photo-author
Joe Mecca , Apr 25, 2019

Charging our devices is part of everyday life, but the unsightly cables, scrambling to find a charger, and frustration that comes with forgetting to plug your phone in is something we can all do without. 

Wireless charging can help fix all this. As the future of charging evolves, the newest smart devices no longer need to be plugged into a small cable. Simply placing them on a special mat or ledge will allow them to absorb a charge. 

Pronounced “CHEE,” Qi is the universal standard for wireless charging of battery operated devices like cell phones, iPods, MP3 players, and cameras. From the Chinese word meaning “energy flow,” Qi is a form of inductive or resonant charging that allows products to charge wirelessly. Simply put, Qi is the universal standard for wireless charging of battery-operated devices. 

Here’s what you need to know about Qi wireless charging. 

How Does Qi Work? 

Qi wireless charging works like this: A magnetic loop antenna (copper coil) is used to create an oscillating magnetic field, which can create a current in one or more receiver antennas. If the appropriate capacitance is added so that the loops resonate at the same frequency, the amount of induced current in the receivers increases. This is resonant inductive charging or magnetic resonance; it enables power transmission at greater distances between transmitter and receiver and increases efficiency. Coil size also affects the distance of power transfer. The bigger the coil, or the more coils there are, the greater the distance a charge can travel.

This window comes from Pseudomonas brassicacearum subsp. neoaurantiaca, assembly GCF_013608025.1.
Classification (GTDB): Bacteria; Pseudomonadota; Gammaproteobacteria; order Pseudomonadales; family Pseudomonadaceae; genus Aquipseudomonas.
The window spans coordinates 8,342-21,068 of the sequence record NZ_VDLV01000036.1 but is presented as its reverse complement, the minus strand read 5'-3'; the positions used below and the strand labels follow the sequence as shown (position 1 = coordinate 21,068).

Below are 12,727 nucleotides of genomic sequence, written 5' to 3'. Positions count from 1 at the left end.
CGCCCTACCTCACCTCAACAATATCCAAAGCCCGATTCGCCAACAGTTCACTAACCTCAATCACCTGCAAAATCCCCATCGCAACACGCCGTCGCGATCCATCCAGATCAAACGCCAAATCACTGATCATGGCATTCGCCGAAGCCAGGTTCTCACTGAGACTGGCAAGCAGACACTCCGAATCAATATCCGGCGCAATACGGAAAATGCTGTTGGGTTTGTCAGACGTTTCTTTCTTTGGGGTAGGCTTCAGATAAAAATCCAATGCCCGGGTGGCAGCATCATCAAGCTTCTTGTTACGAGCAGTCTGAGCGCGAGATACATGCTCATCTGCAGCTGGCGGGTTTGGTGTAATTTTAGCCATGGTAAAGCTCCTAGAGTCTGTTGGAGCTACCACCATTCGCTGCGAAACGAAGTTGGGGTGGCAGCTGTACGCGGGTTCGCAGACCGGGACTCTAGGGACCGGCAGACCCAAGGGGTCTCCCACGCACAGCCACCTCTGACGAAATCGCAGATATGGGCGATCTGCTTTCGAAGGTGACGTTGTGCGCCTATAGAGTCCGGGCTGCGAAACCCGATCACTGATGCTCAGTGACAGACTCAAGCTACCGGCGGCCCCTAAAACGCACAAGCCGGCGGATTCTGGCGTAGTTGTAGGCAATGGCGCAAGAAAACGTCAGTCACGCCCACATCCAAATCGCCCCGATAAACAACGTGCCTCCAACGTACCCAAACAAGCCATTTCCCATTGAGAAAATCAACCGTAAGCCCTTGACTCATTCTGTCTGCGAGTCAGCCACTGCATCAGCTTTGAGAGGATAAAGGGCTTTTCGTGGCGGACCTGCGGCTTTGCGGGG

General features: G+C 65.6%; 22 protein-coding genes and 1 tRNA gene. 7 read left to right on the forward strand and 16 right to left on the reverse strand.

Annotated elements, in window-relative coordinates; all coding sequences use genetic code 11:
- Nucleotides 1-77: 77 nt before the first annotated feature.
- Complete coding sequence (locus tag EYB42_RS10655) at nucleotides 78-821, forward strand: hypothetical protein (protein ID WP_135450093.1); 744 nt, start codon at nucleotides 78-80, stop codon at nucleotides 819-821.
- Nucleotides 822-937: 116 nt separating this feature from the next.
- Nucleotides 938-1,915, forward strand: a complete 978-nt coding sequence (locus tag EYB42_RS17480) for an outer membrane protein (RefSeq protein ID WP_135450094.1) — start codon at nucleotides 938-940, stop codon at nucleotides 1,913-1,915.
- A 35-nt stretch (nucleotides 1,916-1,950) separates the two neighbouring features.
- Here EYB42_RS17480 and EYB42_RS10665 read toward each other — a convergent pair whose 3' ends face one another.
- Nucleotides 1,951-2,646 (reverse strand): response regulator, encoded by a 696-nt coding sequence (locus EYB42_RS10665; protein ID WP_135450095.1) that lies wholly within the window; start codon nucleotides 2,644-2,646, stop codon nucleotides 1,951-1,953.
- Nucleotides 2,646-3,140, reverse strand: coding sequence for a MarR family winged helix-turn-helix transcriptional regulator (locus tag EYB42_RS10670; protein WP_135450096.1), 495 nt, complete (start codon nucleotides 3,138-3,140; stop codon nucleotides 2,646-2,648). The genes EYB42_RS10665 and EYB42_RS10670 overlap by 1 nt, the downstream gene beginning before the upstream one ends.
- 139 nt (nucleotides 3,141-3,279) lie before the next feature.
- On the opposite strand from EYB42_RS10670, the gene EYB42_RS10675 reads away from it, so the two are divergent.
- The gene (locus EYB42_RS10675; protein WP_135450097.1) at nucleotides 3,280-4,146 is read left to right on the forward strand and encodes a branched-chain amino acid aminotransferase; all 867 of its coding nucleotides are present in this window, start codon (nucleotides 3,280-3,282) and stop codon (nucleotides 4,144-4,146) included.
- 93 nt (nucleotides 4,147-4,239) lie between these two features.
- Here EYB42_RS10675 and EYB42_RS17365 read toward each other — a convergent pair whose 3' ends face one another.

How Does Smartphone Wireless Charging Work? 

Qi uses induction and resonant charging. Wireless charging pads or ledges use inductive charging technology. The charge passes between a transmitter and receiver coil placed closely together for transferring power. The coils must be aligned to make the connection, and the two devices must be in close proximity, ideally less than 7mm. 

Instead of plugging your device into a charging cable, a wireless charging pad transfers energy to your device. It doesn’t replace charging with a cable — all phones that support wireless charging can still be charged the traditional way. 

Why Qi? 

Qi wireless charging is an open standard built cooperatively by some of the world’s leading companies. Any device carrying the Qi logo will work with any charging surface that carries the Qi logo regardless of brand or manufacturer. Because Qi is an established, universal technology standard, developers and consumers have access immediately. You can already find Qi in more than 90 smartphones and nearly 80 car models. 

Benefits of Qi Wireless Charging  

No more cables. You simply place your phone down on a charging pad. Think about it. You probably check your phone over 50 times a day, but when you aren’t checking it, it’s likely sitting next to you on your desk or a table. If you have a charging pad you can be charging it during those times without having to worry about cables and outlets. And, with no more cables, you can keep areas you work in clutter-free.